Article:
Mixed reactions to The Open have left some traders wondering why they bothered while others maintain the championship is a great showcase for Sandwich for future tourism.
As 32,000 people were expected to descend upon the town, road and parking restrictions have been blamed for its streets being “dead” through the day.
It ‘scared locals away’ for the first part of last week according to most business owners we spoke to and the town mayor. And because of The Open’s no-readmission policy spectators could not wander into town and had to make the most of onsite hospitality.
But one business owner that relies on getting deliveries to her customers said the closed roads didn’t affect her at all.
Val Gould, a silversmith and picture framer of Harnet Street, blasted: “It’s pretty much the worst thing to happen to sandwich each time it comes.
“As far as the local businesses and residents are concerned it doesn’t help the town at all. People don’t come in because they think they can’t get in or get out.
“I had a delivery from one of my suppliers and they wouldn’t let him come in. He had to access the town through Woodnesborough Road. “
Megan Boulton of Goats That Dance in King Street agree that the roads and parking situation put customers off.
As a regular 9-5 trader she paid for extra stock, doubled her staff and opened later expecting a rush of custom.
But she, like others, found daytimes were “just like any quiet day in Sandwich”.
She said: “Before The Open started, our regulars pretty much said ‘We will see you next week.’
“Once they realised the town wasn’t closed they came back.”
The 149th Open was organised by the R&A with partners Dover District Council (DDC).
DDC publicised in advance what road closures were in place and where visitors to Sandwich town centre could park.
Peter and Lorraine Ayling of Tan Bueno in New Street said there was no boost to trade for them, having taken the same as usual.
Mr Ayling said: “Today there are people walking around. Last Monday it was dead.
We had no tables on Wednesday lunchtime, a table of two on Thursday and a table of two on Friday. We normally do about 6-7.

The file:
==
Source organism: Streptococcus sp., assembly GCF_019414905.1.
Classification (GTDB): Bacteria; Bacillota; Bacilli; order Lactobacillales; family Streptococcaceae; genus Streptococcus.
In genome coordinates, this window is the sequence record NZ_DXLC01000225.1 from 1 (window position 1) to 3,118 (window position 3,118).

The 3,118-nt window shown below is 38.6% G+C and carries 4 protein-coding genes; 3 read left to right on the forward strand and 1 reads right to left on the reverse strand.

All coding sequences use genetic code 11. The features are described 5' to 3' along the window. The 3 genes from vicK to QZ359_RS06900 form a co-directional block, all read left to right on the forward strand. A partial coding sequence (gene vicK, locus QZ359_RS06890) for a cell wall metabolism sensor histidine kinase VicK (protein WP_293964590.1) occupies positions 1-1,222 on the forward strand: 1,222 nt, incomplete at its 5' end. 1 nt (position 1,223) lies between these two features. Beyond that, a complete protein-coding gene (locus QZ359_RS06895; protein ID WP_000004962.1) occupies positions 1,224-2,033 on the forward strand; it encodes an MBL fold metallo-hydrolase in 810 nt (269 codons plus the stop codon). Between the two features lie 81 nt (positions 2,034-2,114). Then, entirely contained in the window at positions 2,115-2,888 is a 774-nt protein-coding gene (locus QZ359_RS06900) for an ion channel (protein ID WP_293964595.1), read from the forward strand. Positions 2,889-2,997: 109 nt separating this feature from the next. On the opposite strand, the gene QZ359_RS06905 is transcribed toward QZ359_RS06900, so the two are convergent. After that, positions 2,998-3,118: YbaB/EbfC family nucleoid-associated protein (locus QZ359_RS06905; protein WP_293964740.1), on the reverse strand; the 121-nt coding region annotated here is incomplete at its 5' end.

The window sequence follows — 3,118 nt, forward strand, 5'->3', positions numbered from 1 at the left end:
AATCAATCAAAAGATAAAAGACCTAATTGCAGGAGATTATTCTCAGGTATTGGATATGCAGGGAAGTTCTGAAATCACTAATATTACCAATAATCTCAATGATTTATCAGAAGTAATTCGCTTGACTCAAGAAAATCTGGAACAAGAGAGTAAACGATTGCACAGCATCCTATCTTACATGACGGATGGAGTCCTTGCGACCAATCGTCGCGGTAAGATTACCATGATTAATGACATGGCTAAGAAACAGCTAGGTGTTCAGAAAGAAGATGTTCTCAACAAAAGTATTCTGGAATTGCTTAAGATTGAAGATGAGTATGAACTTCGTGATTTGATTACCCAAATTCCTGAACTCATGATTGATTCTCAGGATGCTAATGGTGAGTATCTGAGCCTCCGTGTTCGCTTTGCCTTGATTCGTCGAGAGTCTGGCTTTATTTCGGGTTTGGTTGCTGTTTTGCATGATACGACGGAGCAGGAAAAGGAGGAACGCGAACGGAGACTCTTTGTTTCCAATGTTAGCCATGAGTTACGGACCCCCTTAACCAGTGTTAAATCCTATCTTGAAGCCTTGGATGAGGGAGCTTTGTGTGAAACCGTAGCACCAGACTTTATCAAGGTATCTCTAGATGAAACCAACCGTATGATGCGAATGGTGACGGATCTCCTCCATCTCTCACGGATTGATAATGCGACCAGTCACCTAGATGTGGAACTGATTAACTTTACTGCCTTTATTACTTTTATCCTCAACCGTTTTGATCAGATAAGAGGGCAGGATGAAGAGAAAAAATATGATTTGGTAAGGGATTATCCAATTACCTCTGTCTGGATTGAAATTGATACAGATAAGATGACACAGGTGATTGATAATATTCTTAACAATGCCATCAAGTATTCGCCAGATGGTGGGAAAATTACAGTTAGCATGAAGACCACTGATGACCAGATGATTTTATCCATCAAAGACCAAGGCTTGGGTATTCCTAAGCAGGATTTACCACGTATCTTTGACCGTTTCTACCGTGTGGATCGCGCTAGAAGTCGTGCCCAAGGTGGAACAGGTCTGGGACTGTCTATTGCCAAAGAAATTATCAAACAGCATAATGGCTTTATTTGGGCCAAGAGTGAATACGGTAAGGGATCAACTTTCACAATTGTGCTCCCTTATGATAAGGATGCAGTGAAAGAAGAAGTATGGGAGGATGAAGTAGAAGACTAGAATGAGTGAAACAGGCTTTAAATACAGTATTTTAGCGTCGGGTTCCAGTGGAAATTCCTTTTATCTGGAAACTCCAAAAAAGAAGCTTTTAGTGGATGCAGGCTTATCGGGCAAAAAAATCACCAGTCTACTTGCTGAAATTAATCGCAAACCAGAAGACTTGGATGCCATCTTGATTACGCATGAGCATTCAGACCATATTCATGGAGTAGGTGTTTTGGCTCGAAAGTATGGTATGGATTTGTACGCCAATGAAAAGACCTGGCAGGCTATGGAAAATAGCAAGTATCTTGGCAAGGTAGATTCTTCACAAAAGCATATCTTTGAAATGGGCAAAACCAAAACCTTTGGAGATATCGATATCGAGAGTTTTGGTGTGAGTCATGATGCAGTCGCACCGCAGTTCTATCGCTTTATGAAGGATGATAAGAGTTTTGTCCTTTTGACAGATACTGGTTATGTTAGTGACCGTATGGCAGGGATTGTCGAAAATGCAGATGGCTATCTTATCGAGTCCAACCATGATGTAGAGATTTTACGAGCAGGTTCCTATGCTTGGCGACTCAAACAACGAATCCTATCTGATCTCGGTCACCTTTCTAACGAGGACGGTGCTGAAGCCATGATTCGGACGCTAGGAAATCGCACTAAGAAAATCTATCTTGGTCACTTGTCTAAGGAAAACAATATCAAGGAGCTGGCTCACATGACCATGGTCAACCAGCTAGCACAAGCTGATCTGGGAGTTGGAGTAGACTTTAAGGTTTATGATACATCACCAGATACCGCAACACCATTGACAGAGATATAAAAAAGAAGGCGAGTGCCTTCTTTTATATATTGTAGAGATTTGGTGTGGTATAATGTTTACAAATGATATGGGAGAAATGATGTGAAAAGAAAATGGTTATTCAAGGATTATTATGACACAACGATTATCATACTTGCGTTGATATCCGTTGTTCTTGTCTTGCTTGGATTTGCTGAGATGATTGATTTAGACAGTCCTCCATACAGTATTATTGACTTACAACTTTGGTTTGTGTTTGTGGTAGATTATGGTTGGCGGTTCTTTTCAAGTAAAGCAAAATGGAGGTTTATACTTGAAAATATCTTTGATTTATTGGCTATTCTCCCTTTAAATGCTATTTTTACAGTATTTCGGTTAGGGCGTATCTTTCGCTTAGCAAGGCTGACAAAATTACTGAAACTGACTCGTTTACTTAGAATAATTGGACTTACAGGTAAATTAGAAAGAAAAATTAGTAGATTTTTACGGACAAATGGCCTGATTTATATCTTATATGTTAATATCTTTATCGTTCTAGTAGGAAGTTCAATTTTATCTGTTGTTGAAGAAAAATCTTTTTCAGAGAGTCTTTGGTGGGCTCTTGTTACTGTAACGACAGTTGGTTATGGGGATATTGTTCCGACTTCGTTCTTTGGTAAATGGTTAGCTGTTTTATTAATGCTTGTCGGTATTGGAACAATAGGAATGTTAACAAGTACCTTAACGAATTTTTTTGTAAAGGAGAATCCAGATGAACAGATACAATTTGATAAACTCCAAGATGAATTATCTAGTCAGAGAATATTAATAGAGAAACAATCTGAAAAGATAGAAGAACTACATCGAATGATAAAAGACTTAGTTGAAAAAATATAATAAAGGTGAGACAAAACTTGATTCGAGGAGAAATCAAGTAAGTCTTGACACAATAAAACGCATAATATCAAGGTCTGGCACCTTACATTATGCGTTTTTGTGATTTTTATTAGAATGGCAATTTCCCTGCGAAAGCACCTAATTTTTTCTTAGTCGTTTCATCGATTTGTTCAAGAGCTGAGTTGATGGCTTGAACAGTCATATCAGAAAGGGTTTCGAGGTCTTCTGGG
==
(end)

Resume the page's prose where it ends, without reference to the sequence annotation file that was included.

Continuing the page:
“It was busier at nights but then there were lots of last minute cancellations where they were full from what they’d eaten at The Open.
“What we made at night we lost at lunch time.
“I hear people were getting off the train and being ushered straight to the golf course, not being given an explanation so they could come back and explore.
“There was so much hospitality at he golf there was no reason for them to go anywhere else.”
But road diversions and a lack of customers through the door didn’t affect Carina Van Der Plas and Margaret Thomas of The Flower Basket.
“At least 50% of people who attended The Open last time returned to Sandwich within two years. The Open is a good showcase for the town. The benefit is subliminal…”
Ms Van Der Plas who owns the florists said: “It’s been brilliant for Sandwich, absolutely fantastic. Trade at the King Street business is usually split between footfall and phone/internet trade, and where “the locals stayed away” others just phoned up or clicked their purchases through online.
She added: “Some people have complained about the roads and parking but considering we’re a delivery service, we’ve been able to get about. We’ve gone down to the bay and had no problems really.
“And where parking restrictions were set up it made it easier to get about. Enforcement officers were ‘well on it’ so there hasn’t been so much illegal parking.”
The mayor Cllr Paul Graeme acknowledged the traffic and parking issues and the quietness in the day but he hailed the “tremendous”long-term benefits which are subliminal at this stage.
He said: “There were a few traffic problems but none that you could legislate for.
“Generally speaking I think it went very well and it certainly is a tremendous benefit to the town.
“At least 50% of people who attended The Open last time returned to Sandwich within two years. The Open is a good showcase for the town. The benefit is subliminal.”
After welcoming visitors at the train station with town sergeant Kevin Cook hailing Oyez Oyez, the mayor added: “People get what Sandwich is about and then they come back and see what we’ve got to offer.”
A spokesman from Dover District Council said: “The Open is the biggest sporting event regularly hosted in Kent, and we worked hard with partners to engage with local businesses, and to keep the town open and accessible.
“The Open is the perfect showcase for the district and county on an international stage, and provides a wealth of opportunities for the visitor economy and hospitality businesses, before, during, and after the event.
“DDC worked with The R&A and partners to ensure that people could easily access Sandwich town centre during The Open.
“DDC car parks were open and we ensured that spectators did not take up these spaces by introducing a maximum four hour stay.
“We worked with Sandwich Town Council and the local Chamber to help local businesses make the most of the opportunity of having one of the world’s greatest sporting events taking place close to the town, and to provide a warm welcome to Sandwich.
An R&A spokesman said: “The Open’s return to Royal St George’s has been a real success and we are pleased to have held a safe and secure Championship that was enjoyed by the tens of thousands of fans who attended.
“We are extremely grateful to the local agencies and the communities in Kent for their support in staging the Championship.
“The Open is a showcase not only for Royal St George’s but for Sandwich, Kent and the Southeast of England as a whole. The long-lasting image it creates in the minds of the millions of fans around the world who watched on television will inspire many of them to visit the region in the years to come.”